Although he’s the only African American on City Council, Kennedy said he tries to serve all communities equally well.

“I do have the perspective of being a black American, and I have articulated that the best I can,” he said.

When he was first elected, Kennedy said he quickly learned that many of the decisions made by City Council are based recommendations made by the city’s citizen boards and commissions.

“My task has been to try to recruit and nominate people of color so they would have a voice and offer a different perspective,” Kennedy said.

He said he’s proud to have put more than 100 African Americans on City Council-appointed groups in the past two decades. Kennedy said he also has helped guide City Council to solicit opinions from minority neighborhoods and help empower people.

When he was first elected, City Council went to Gethsemane Baptist Church and met with leaders of the West End neighborhood. Now, city leaders regularly go to neighborhoods to work with citizens, and many African Americans are on a first-name basis with City Council members, Kennedy said.

Woodson, who has served with Kennedy for 16 years, said Kennedy has been his mentor. When he was first elected, Woodson said he relied on Kennedy for months to help him wade through City Council agendas and understand issues in a historical context.

“He helped me get up to speed and was really a gentleman,” Woodson said. “He knew so much.”

Kennedy is the quietest City Council member and rarely seeks the spotlight during meetings.

“He doesn’t speak out a lot and doesn’t cause controversy,” Woodson said. “But when he says something, we all listen. We feel like he’s saying something important.”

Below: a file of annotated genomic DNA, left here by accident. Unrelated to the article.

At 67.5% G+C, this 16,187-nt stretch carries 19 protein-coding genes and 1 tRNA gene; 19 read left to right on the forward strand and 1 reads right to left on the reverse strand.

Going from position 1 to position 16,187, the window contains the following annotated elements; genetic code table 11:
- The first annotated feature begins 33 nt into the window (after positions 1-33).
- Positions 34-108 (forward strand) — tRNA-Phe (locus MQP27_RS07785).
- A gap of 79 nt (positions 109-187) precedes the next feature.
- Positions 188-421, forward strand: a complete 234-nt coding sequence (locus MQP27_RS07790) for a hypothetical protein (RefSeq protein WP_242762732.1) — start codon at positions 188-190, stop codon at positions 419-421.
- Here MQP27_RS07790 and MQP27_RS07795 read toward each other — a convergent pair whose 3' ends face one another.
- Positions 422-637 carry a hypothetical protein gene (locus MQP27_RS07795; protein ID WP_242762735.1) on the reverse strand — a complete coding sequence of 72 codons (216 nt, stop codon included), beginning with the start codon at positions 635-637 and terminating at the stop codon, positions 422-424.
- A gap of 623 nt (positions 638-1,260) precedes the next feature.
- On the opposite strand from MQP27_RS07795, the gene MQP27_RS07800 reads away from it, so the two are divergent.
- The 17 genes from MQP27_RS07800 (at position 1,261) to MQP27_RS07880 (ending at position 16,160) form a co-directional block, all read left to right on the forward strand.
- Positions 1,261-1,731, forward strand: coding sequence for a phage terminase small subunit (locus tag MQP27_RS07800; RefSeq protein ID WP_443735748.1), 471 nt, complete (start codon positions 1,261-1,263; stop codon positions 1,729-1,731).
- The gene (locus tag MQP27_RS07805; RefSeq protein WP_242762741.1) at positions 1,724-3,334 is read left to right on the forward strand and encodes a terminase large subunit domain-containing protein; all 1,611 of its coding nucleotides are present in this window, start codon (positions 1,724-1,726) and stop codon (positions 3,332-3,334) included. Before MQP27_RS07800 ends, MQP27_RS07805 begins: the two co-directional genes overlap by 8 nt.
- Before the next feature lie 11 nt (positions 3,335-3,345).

Woodson says Kennedy brings stability and a sense of calm to City Council, as well as his encyclopedic knowledge of Salisbury.

“He’s one of the most reasonable people I’ve every met,” Woodson said.

That voice of reason can be heard when Kennedy addresses the ongoing feud between the city and Rowan County. Kennedy has repeatedly urged the city to extend an olive branch to Rowan County commissioners, after battles over 911 call center consolidation, de-annexation of the airport, where to put the school central office and now, the county’s impending purchase of Salisbury Mall.

“I think we need to step back and let the county make their decisions and the city make our decisions and the school board make their decisions,” Kennedy said. “Things have gotten personal, rather than doing what’s best for the county.”

While Kennedy said he would love to have the central office downtown, “it’s simply not our decision.”

The school board chooses the location, and the county commissioners provide the funding, he said.

Kennedy opened his comments at a recent candidate forum with the Serenity Prayer, and he recited it again when asked about the central office debate after his historic re-election.

“God, grant me the serenity to accept the things I cannot change, the courage to change the things I can and wisdom to know the difference,” Kennedy said. “Some things, you just cannot change.

“You have to know when to step back and let other people do their jobs.”

Contact reporter Emily Ford at 704-797-4264.-